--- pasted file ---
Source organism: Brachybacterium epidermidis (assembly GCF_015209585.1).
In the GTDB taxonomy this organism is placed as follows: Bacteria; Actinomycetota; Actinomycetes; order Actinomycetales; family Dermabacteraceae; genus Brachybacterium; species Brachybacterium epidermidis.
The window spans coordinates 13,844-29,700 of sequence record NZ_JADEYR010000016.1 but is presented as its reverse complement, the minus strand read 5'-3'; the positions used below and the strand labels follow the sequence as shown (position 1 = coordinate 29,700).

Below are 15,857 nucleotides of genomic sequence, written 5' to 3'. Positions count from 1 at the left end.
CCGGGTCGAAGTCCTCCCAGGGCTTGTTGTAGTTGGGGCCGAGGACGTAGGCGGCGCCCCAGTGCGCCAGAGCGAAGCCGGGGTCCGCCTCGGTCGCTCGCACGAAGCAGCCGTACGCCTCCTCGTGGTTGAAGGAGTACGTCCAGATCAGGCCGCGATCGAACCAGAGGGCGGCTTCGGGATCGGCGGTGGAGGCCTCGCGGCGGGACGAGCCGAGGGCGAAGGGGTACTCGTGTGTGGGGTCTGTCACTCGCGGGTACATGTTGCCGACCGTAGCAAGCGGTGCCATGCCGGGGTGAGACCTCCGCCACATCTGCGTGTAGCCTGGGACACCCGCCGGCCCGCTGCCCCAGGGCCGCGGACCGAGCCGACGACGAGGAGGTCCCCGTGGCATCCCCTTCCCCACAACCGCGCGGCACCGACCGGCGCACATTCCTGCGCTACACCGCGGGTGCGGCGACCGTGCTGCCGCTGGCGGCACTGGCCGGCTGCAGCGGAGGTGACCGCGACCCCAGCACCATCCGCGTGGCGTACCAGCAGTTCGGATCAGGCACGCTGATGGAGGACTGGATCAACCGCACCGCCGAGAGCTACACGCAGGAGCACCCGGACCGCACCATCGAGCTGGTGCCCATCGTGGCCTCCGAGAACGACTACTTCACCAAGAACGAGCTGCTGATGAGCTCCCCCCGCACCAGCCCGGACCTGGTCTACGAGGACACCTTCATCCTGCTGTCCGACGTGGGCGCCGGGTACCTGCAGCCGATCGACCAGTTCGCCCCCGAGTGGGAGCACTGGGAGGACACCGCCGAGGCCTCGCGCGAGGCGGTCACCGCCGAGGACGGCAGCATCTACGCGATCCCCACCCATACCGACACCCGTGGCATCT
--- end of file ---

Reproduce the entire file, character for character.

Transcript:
Source organism: Brachybacterium epidermidis (assembly GCF_015209585.1).
In the GTDB taxonomy this organism is placed as follows: Bacteria; Actinomycetota; Actinomycetes; order Actinomycetales; family Dermabacteraceae; genus Brachybacterium; species Brachybacterium epidermidis.
The window spans coordinates 13,844-29,700 of sequence record NZ_JADEYR010000016.1 but is presented as its reverse complement, the minus strand read 5'-3'; the positions used below and the strand labels follow the sequence as shown (position 1 = coordinate 29,700).

Below are 15,857 nucleotides of genomic sequence, written 5' to 3'. Positions count from 1 at the left end.
CCGGGTCGAAGTCCTCCCAGGGCTTGTTGTAGTTGGGGCCGAGGACGTAGGCGGCGCCCCAGTGCGCCAGAGCGAAGCCGGGGTCCGCCTCGGTCGCTCGCACGAAGCAGCCGTACGCCTCCTCGTGGTTGAAGGAGTACGTCCAGATCAGGCCGCGATCGAACCAGAGGGCGGCTTCGGGATCGGCGGTGGAGGCCTCGCGGCGGGACGAGCCGAGGGCGAAGGGGTACTCGTGTGTGGGGTCTGTCACTCGCGGGTACATGTTGCCGACCGTAGCAAGCGGTGCCATGCCGGGGTGAGACCTCCGCCACATCTGCGTGTAGCCTGGGACACCCGCCGGCCCGCTGCCCCAGGGCCGCGGACCGAGCCGACGACGAGGAGGTCCCCGTGGCATCCCCTTCCCCACAACCGCGCGGCACCGACCGGCGCACATTCCTGCGCTACACCGCGGGTGCGGCGACCGTGCTGCCGCTGGCGGCACTGGCCGGCTGCAGCGGAGGTGACCGCGACCCCAGCACCATCCGCGTGGCGTACCAGCAGTTCGGATCAGGCACGCTGATGGAGGACTGGATCAACCGCACCGCCGAGAGCTACACGCAGGAGCACCCGGACCGCACCATCGAGCTGGTGCCCATCGTGGCCTCCGAGAACGACTACTTCACCAAGAACGAGCTGCTGATGAGCTCCCCCCGCACCAGCCCGGACCTGGTCTACGAGGACACCTTCATCCTGCTGTCCGACGTGGGCGCCGGGTACCTGCAGCCGATCGACCAGTTCGCCCCCGAGTGGGAGCACTGGGAGGACACCGCCGAGGCCTCGCGCGAGGCGGTCACCGCCGAGGACGGCAGCATCTACGCGATCCCCACCCATACCGACACCCGTGGCATCT